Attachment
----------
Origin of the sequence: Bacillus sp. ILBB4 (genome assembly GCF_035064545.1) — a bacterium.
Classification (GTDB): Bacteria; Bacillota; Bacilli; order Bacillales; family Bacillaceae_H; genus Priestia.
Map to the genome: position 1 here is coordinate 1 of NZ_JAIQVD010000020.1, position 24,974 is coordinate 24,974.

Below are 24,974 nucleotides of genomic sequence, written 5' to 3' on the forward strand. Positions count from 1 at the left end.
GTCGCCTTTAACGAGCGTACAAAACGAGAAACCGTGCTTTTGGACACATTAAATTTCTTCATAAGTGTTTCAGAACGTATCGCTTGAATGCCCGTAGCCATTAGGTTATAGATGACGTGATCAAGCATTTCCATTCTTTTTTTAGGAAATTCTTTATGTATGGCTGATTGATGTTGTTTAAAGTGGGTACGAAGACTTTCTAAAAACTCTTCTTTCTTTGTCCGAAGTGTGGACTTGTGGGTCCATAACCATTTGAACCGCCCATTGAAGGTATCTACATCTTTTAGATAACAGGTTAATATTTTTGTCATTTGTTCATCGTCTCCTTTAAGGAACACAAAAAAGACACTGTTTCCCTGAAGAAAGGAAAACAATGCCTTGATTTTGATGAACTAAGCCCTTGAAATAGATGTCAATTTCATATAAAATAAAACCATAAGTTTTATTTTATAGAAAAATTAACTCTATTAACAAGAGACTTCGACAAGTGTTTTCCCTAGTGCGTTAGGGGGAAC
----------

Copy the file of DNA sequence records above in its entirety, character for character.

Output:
Origin of the sequence: Bacillus sp. ILBB4 (genome assembly GCF_035064545.1) — a bacterium.
Classification (GTDB): Bacteria; Bacillota; Bacilli; order Bacillales; family Bacillaceae_H; genus Priestia.
Map to the genome: position 1 here is coordinate 1 of NZ_JAIQVD010000020.1, position 24,974 is coordinate 24,974.

Below are 24,974 nucleotides of genomic sequence, written 5' to 3' on the forward strand. Positions count from 1 at the left end.
GTCGCCTTTAACGAGCGTACAAAACGAGAAACCGTGCTTTTGGACACATTAAATTTCTTCATAAGTGTTTCAGAACGTATCGCTTGAATGCCCGTAGCCATTAGGTTATAGATGACGTGATCAAGCATTTCCATTCTTTTTTTAGGAAATTCTTTATGTATGGCTGATTGATGTTGTTTAAAGTGGGTACGAAGACTTTCTAAAAACTCTTCTTTCTTTGTCCGAAGTGTGGACTTGTGGGTCCATAACCATTTGAACCGCCCATTGAAGGTATCTACATCTTTTAGATAACAGGTTAATATTTTTGTCATTTGTTCATCGTCTCCTTTAAGGAACACAAAAAAGACACTGTTTCCCTGAAGAAAGGAAAACAATGCCTTGATTTTGATGAACTAAGCCCTTGAAATAGATGTCAATTTCATATAAAATAAAACCATAAGTTTTATTTTATAGAAAAATTAACTCTATTAACAAGAGACTTCGACAAGTGTTTTCCCTAGTGCGTTAGGGGGAAC